mapquest said it would take me four hours and forty seven minutes. a fourteen mile walk punctuated by a five mile ferry ride to see f2fb friend #317 michele piersiak. i sometimes do an eight mile walk around the perimeter of winnetka, so i figured it couldn’t be that bad.
oh how wrong i was. my theory about new yorkers is that they do fifty three terrifying things and that’s before they get to work. i didn’t expect to be scared in quite this way.
the williamsburg bridge is the seventy-fifth longest suspension bridge in the world, which makes any american immediately say “pshaw! there are seventy four others that are much tougher!” still, i got stuck along the 1600 span that towered over the water. i couldn’t move forward and couldn’t move back. this happened three times. each time, i had a vision of me being the homeless chick who lives on the williamsburg bridge, unwilling to leave or to move. accepting handouts and generally letting personal hygiene take a backseat. i’d be an object of pity, scorn, and perhaps curiosity. i’d feed pigeons. i would have several pet rats who would be attracted by my pungent body odor. i’d lash myself to the bridge during storms. i’d lose my cell phone!
i had to get unstuck. i was so scared my feet had fallen asleep and if i didn’t get moving the legs would be the next to go. i started saying thank you. thank you to the rain. thank you to the shoes i was wearing. thank you to the guy who had helped when the mapquest directions were just a bit . . . off. thank you even to mapquest. i said thank you to my facebook friends, pausing only briefly as i realized the reason i was going across the bridge was to meet f2fb friend #317 who had introduced herself on facebook. i thanked american airlines for getting me to new york. i thanked whoever built the bridge (later i learned construction on the bridge began i n1896 with henry hornsbotal as the chief architect and leffert buck as his engineer)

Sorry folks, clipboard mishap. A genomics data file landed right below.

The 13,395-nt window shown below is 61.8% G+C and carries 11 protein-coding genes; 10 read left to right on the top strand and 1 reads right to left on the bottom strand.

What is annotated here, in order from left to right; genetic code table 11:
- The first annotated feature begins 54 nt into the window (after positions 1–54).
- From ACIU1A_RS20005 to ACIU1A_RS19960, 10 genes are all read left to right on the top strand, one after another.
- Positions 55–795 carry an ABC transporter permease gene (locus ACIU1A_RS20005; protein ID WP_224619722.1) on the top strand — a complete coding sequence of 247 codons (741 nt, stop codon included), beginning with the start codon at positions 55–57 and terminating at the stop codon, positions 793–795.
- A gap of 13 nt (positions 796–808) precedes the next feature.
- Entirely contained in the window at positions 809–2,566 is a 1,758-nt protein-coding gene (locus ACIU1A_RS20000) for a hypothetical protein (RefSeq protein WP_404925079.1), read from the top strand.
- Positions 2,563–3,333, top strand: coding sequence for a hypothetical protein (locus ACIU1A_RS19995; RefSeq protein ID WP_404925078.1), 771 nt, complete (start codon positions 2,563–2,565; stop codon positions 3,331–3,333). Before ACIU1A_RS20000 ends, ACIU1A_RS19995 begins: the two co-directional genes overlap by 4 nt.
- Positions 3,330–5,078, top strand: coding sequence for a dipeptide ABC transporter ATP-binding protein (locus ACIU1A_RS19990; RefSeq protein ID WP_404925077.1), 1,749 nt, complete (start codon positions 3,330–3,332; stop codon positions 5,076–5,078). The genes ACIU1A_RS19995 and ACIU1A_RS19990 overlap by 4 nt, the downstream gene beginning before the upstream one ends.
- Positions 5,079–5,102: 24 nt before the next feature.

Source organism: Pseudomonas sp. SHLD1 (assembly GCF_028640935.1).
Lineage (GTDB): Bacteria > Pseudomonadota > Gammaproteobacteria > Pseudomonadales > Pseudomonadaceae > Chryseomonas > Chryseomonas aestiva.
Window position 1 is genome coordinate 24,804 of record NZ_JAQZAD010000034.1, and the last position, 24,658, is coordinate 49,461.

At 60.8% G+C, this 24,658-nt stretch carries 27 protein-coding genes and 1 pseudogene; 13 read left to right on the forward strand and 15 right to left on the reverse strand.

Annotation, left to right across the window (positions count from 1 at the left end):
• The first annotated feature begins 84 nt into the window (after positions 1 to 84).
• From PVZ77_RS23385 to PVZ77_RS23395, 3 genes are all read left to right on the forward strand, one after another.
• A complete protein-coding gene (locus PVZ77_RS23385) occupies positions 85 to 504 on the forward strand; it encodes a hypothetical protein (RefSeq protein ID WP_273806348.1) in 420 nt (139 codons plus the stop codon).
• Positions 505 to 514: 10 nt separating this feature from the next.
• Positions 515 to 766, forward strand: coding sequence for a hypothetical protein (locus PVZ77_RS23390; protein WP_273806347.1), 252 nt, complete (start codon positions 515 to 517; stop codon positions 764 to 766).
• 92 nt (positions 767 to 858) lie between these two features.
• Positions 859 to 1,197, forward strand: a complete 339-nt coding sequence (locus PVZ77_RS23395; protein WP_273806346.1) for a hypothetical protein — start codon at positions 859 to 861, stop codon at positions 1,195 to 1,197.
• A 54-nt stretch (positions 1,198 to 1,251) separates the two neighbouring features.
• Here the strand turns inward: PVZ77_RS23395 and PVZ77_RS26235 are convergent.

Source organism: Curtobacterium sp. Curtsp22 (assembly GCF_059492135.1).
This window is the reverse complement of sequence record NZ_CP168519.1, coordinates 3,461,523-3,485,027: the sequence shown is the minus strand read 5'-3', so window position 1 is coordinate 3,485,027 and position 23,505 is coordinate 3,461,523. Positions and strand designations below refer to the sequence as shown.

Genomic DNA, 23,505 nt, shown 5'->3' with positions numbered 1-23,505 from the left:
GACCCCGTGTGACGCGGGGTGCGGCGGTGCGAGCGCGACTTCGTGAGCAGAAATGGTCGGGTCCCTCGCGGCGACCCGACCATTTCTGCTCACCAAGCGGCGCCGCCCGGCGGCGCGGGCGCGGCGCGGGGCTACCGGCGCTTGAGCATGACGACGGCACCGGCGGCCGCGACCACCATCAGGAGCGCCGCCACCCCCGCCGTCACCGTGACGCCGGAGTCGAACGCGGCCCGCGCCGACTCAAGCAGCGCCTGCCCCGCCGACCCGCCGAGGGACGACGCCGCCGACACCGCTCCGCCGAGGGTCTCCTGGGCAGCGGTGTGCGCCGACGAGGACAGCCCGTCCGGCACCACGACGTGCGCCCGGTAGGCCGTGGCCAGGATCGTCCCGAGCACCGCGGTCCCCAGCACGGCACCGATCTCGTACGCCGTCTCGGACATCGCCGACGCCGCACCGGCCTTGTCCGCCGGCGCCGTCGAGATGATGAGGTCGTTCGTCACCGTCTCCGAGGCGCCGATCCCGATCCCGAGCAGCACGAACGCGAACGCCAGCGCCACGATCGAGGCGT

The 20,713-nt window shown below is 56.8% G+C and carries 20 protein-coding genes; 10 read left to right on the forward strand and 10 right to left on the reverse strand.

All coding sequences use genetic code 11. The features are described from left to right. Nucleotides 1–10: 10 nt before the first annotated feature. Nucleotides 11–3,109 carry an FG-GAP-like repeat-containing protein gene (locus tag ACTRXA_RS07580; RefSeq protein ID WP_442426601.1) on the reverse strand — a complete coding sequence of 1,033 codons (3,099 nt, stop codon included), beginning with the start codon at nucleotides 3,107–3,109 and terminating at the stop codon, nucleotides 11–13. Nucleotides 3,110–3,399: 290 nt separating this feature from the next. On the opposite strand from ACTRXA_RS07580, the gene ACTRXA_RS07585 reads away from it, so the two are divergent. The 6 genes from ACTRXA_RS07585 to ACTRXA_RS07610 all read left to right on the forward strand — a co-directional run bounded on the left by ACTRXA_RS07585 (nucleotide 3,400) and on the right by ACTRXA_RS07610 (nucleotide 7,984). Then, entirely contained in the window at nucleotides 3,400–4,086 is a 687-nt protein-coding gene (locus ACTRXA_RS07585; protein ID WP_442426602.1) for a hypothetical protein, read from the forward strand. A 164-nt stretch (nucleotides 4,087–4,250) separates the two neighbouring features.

as i approached the end of the bridge i felt an odd exhileration. and it wasn’t just relief. it was a sense that i was buoyed up by all the people i had thanked, even by henry and leffert although at that point i didn’t know their names.
and i got off that bridge and found the staten island ferry . . . thanks to five different new yorkers who made me think that new yorkers are the friendliest people on earth! i thank them too!
i didn’t expect to get choked up by the staue of liberty, so i sat on the side of the ferry that does not get the view of the statue. but as we approached, i couldn’t help myself. statue of liberty, dollface, i’m grateful to you!
and so i was wrong. it could be that bad. and yet, it also could be wonderful!